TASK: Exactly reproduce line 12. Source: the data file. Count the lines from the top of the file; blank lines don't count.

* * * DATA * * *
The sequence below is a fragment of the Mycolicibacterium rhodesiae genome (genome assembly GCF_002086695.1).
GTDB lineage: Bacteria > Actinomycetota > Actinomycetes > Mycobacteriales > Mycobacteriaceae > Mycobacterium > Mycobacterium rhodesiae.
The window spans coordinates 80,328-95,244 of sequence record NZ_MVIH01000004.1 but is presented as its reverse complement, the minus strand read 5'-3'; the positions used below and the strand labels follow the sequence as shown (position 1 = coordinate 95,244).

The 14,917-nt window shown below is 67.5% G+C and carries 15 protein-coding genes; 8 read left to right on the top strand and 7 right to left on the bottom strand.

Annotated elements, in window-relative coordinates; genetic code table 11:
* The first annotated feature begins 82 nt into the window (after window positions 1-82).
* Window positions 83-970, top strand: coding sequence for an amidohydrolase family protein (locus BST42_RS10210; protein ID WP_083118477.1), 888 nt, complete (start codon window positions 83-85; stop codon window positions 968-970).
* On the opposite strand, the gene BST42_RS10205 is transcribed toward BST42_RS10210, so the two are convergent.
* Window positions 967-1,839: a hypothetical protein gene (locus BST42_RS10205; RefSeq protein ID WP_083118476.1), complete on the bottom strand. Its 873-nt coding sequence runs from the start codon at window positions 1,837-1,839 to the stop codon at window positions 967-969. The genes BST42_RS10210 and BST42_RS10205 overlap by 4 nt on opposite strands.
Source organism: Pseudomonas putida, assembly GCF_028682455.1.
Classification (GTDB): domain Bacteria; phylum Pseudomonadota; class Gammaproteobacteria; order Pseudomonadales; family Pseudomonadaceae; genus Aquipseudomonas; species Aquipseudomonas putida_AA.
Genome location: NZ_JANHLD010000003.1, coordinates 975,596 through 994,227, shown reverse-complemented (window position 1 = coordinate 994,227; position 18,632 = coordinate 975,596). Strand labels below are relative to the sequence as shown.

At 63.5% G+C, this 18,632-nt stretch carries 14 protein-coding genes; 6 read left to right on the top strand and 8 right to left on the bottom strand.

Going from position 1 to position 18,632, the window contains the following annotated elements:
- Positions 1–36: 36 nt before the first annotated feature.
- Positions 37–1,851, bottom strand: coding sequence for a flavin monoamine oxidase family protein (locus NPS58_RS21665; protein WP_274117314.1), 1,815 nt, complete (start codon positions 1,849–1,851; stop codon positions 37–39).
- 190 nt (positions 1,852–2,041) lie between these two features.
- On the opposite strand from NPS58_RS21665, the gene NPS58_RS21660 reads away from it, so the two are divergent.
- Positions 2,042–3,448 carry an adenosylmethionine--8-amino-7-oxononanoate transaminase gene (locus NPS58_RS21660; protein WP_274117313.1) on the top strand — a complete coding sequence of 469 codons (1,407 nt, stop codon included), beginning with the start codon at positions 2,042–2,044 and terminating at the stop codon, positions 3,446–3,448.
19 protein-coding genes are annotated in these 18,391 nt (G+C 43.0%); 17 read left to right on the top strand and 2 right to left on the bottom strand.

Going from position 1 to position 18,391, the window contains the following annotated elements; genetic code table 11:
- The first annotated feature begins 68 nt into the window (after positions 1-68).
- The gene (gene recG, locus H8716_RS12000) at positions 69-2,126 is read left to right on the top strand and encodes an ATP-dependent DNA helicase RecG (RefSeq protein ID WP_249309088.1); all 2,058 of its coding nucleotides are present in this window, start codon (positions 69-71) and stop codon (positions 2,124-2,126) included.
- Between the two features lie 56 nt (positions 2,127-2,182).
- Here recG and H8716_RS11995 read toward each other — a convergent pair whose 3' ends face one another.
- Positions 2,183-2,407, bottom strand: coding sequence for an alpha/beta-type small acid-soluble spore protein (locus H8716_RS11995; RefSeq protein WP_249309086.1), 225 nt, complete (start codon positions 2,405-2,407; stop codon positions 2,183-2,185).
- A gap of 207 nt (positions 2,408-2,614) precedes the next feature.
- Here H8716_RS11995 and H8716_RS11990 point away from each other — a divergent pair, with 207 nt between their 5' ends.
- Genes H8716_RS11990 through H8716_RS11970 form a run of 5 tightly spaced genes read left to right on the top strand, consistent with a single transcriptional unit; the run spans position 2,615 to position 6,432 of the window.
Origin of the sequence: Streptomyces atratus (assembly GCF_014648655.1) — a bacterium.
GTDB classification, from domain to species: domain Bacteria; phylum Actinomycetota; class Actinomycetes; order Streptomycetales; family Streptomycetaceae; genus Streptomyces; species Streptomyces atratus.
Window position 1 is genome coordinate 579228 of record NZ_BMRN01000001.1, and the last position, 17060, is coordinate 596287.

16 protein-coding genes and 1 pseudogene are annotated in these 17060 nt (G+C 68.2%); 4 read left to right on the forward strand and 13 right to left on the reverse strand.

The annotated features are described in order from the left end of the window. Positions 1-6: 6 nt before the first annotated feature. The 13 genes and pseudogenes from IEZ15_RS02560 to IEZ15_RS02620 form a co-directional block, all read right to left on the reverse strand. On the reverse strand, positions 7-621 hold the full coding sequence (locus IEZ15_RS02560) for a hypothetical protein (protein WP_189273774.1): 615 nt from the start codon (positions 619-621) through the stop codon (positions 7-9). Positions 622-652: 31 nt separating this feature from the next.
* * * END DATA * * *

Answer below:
Genome location: NZ_JANHLD010000003.1, coordinates 975,596 through 994,227, shown reverse-complemented (window position 1 = coordinate 994,227; position 18,632 = coordinate 975,596). Strand labels below are relative to the sequence as shown.